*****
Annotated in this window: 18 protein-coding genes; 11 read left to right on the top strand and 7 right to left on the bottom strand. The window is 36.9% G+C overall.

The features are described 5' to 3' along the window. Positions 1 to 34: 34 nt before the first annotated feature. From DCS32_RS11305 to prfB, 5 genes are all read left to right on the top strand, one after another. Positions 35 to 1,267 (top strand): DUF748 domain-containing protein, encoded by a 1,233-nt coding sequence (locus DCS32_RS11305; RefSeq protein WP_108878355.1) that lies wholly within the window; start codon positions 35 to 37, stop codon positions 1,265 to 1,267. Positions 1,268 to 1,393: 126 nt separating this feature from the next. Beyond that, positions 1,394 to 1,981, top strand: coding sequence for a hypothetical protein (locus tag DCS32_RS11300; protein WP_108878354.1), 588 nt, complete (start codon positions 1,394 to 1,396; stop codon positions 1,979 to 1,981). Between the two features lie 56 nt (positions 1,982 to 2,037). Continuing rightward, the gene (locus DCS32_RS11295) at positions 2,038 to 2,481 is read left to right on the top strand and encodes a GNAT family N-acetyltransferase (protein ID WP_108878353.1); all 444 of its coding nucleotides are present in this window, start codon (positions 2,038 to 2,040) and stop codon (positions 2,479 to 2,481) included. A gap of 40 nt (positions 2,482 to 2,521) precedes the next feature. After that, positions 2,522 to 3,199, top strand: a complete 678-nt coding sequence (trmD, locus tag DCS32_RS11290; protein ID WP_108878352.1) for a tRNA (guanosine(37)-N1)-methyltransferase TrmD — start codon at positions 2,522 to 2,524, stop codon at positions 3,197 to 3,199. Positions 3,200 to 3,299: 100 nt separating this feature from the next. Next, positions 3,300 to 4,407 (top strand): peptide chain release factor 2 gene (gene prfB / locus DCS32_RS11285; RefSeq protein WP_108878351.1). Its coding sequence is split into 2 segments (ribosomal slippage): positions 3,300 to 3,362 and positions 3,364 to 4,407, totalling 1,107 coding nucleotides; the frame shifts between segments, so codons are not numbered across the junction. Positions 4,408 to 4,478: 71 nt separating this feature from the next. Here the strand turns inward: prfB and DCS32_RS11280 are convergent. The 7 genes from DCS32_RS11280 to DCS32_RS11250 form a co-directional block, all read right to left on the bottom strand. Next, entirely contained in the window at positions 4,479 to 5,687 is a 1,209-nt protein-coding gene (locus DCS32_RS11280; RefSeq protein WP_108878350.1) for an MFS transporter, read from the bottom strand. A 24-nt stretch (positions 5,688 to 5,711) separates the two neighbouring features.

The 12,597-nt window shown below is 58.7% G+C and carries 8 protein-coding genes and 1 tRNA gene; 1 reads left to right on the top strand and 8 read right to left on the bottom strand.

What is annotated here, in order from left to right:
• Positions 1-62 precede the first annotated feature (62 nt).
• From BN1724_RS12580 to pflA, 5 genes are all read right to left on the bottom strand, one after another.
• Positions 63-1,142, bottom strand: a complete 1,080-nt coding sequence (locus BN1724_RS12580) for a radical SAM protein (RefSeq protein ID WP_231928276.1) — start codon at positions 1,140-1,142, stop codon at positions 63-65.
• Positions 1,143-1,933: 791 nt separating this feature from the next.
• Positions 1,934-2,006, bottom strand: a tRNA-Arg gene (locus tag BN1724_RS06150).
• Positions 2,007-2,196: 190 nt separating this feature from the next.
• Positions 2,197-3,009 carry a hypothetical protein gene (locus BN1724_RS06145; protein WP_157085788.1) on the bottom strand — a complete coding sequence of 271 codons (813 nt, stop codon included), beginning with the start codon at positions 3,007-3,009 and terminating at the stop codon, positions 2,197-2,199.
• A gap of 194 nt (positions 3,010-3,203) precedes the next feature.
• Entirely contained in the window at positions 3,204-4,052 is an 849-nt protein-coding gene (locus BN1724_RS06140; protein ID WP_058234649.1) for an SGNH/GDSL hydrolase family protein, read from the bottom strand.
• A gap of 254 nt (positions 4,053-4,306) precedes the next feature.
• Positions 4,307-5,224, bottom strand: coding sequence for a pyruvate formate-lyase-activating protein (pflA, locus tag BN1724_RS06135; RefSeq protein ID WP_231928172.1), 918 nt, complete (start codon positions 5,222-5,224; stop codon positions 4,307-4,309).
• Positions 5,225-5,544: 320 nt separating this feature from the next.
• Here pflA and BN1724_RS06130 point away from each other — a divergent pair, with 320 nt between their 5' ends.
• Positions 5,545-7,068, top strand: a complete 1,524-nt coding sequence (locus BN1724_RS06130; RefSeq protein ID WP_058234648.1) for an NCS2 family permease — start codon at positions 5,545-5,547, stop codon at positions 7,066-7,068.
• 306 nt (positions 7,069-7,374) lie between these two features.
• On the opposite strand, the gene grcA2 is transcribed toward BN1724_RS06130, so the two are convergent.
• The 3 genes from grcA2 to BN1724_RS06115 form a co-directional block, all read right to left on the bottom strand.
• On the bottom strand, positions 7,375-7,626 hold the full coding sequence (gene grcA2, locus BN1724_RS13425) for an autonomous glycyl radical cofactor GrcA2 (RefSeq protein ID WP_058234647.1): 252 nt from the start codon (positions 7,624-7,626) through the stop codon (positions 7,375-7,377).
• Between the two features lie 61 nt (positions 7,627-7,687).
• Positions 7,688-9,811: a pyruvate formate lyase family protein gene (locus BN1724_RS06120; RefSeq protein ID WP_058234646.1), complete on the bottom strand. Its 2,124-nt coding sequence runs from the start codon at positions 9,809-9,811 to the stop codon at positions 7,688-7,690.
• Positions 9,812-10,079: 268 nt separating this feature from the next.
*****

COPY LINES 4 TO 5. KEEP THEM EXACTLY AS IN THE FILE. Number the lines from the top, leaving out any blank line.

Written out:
What is annotated here, in order from left to right:
• Positions 1-62 precede the first annotated feature (62 nt).